By Rachel Brooks
I am currently working on a research project that is exploring the different ways in which the higher education student is conceptualised across and within six European nations (see here for further details about the study). We are collecting data from a variety of sources including university websites, newspaper articles, policy texts, interviews with policymakers and higher education staff, and focus groups with students. To help stimulate discussion in the focus groups, we have asked students to use plasticine to make models of how they see themselves and how they think others see them. We have found this an effective means of making abstract concepts rather more tangible – but were initially concerned that such methods might be viewed rather differently in the countries in which we are conducting research (for example, would UK students, many of whom have become used to more participatory approaches within university classrooms, be more favourably disposed to plasticine modelling than their peers in Germany who may have had less exposure to such pedagogies?).
Our reading of the wider literature, when grappling with such issues, indicated that while increasing use is made of both creative and visual methods in social research, to date there has been very little discussion of the extent to which such methods can be used in comparative research. For this reason, we ran a seminar in June 2018 – kindly funded by the International Journal of Social Research Methodology – to explore some of the challenges of using these methods cross-nationally. In particular, we were keen to examine the different cultural associations that may be brought to bear in different national contexts, and how these are accounted for in research design, data collection and analysis. Indeed, a key aim of the seminar was to draw on the experiences of researchers working in these areas, to explore how such challenges can most effectively be addressed. We also wanted to look at approaches that used creative and visual methods to research across difference more generally – for example, across different social class groups within a single nation.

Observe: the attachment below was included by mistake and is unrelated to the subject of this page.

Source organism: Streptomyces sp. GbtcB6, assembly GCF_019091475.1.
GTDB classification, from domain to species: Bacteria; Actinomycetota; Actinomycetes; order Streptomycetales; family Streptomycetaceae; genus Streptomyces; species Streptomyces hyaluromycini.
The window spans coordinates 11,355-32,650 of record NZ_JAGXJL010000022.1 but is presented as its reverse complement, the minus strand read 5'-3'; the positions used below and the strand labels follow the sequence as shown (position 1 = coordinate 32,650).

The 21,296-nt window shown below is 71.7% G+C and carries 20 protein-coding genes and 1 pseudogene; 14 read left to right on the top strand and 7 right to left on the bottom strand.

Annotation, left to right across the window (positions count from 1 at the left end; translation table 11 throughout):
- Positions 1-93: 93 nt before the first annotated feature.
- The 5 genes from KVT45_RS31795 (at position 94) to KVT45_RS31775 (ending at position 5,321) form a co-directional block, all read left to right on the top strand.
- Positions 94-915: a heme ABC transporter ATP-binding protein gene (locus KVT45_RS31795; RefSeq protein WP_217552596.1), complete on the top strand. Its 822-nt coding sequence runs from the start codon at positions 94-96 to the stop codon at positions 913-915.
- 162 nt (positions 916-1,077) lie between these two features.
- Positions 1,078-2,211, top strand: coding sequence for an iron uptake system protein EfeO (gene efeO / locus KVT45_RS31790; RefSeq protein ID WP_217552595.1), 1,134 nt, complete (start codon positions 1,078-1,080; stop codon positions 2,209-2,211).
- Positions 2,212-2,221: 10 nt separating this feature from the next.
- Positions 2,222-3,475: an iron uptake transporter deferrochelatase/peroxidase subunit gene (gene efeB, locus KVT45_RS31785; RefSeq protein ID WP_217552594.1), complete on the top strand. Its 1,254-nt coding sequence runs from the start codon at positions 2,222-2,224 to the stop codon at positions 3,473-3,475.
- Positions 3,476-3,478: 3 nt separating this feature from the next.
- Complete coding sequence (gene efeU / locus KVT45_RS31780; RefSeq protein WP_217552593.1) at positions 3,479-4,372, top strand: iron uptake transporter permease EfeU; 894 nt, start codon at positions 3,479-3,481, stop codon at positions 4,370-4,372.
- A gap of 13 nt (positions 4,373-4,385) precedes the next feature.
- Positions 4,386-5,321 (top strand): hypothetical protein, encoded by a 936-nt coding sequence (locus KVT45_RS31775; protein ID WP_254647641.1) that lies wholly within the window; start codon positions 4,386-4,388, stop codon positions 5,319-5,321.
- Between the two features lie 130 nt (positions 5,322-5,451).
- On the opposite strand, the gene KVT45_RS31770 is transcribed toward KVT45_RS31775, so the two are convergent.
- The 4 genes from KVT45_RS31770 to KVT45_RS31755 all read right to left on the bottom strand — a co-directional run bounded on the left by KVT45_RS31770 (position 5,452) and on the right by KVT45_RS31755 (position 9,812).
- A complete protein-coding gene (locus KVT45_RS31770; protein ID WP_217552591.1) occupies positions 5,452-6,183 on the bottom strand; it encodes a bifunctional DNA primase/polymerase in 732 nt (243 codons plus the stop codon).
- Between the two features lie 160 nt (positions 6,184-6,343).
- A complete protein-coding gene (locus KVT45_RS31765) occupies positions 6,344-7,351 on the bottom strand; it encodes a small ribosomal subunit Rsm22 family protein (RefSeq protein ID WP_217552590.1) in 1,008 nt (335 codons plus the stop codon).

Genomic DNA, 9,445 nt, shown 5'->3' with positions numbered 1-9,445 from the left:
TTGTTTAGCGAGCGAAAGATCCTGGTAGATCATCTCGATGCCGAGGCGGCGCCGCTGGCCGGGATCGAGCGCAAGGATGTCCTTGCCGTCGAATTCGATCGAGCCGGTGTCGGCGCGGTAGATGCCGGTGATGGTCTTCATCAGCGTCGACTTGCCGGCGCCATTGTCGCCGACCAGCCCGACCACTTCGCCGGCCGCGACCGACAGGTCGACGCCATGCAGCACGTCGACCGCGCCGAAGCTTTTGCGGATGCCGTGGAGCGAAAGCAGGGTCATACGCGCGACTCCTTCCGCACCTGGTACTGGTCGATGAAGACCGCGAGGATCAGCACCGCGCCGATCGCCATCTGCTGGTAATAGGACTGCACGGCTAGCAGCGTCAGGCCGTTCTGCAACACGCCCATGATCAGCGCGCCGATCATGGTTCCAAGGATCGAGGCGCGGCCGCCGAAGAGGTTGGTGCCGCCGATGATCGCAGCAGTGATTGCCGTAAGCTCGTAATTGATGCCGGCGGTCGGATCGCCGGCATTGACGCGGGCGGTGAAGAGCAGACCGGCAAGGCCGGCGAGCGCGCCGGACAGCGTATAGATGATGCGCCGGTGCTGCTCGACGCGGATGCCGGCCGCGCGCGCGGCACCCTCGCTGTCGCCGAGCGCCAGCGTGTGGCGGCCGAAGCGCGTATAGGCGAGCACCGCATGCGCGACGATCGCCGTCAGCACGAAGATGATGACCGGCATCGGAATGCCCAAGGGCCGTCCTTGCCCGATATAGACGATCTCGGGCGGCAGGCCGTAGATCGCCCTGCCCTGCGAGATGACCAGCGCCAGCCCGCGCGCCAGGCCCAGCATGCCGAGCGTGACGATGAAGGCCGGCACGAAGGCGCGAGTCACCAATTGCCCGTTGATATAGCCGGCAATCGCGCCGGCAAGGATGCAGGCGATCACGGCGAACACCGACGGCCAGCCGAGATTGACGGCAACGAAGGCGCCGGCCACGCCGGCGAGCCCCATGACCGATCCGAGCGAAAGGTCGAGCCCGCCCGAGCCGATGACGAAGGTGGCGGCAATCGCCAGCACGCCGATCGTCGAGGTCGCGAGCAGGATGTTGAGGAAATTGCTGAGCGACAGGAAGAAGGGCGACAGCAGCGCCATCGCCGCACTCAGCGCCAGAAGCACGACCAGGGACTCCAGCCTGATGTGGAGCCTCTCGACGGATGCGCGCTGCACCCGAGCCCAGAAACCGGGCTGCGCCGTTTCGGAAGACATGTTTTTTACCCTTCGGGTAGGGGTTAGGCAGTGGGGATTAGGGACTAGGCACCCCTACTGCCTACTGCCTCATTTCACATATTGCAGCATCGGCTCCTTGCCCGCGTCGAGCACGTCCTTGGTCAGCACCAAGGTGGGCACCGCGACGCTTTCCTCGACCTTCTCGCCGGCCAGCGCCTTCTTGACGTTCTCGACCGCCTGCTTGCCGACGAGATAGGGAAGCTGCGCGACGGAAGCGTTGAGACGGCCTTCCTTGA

Overall, the day brought together many fascinating accounts of using creative and visual methods in these ways, and provided a forum for both academic staff and postgraduate students, with an interest in these approaches, to share ideas and experiences. Keynote talks were given by Agata Lisiak from Bard College in Berlin and Rita Chawla-Duggan from the University of Bath. Agata’s talk, entitled ‘A Tale of Two Cities: Notes on Creative Methods in Research on Migrant Mothering’ provided a fascinating account of her use of drawings with mothers who had migrated from Poland to Birmingham in the UK and Munich in Germany. She argued, convincingly, that creative methods can help to facilitate what Jennifer Robinson calls ‘a comparative imagination’ and open up new kinds of narrations about migrants’ everyday urban experiences, sense of belonging, and negotiations of motherhood ideologies. A film of Agata’s talk can be found here. Rita drew on her recent experience of conducting research in four different national contexts in her talk on ‘Using Visual Technology in Comparative Studies: Researching Young Children’s Perspectives on Fathers’. She maintained that the use of films (and some other types of visual technology) can help explicate young children’s perspectives of learning as it occurs through interactions with their fathers. However, she also raised a series of interesting questions about this particular methodological approach, such as how we define the boundaries of a visual case study, and how we make comparisons within and between such cases. An audio recording of Rita’s talk can be found here.
Alongside the two keynote addresses, the day included eleven other presentations – from researchers at a variety of different career stages – about how they had employed some form of creative or visual method to research across difference. These included the use of Lego figures (in Jon Rainford’s research on widening participation practices across different higher education institutions), a new visual mapping tool (in Michael Donnelly’s study of the geographic and social (im)mobilities of university students in the UK), art workshops (in Susana Campos and Vicki Harman’s work with female survivors of domestic violence in Portugal and England) and photo-elicitation techniques (in Kate Burningham and colleagues’ research within young people in seven different national contexts). Slides, films and audio-recordings from all the talks given during the day can be found here.
The seminar was successful in bringing together a community of researchers working on similar methodological issues, in different national contexts and at different career stages, and providing a forum for methodological dilemmas in this area to be discussed, and ways forward proposed. We also hope that it will make a contribution – through the special issue that we are in the process of putting together on the basis of the seminar contributions – to both advancing debates internationally about the use of creative and visual methods in comparative research and enhancing the profile of the use of creative and visual methods in such work.
Rachel Brooks, University of Surrey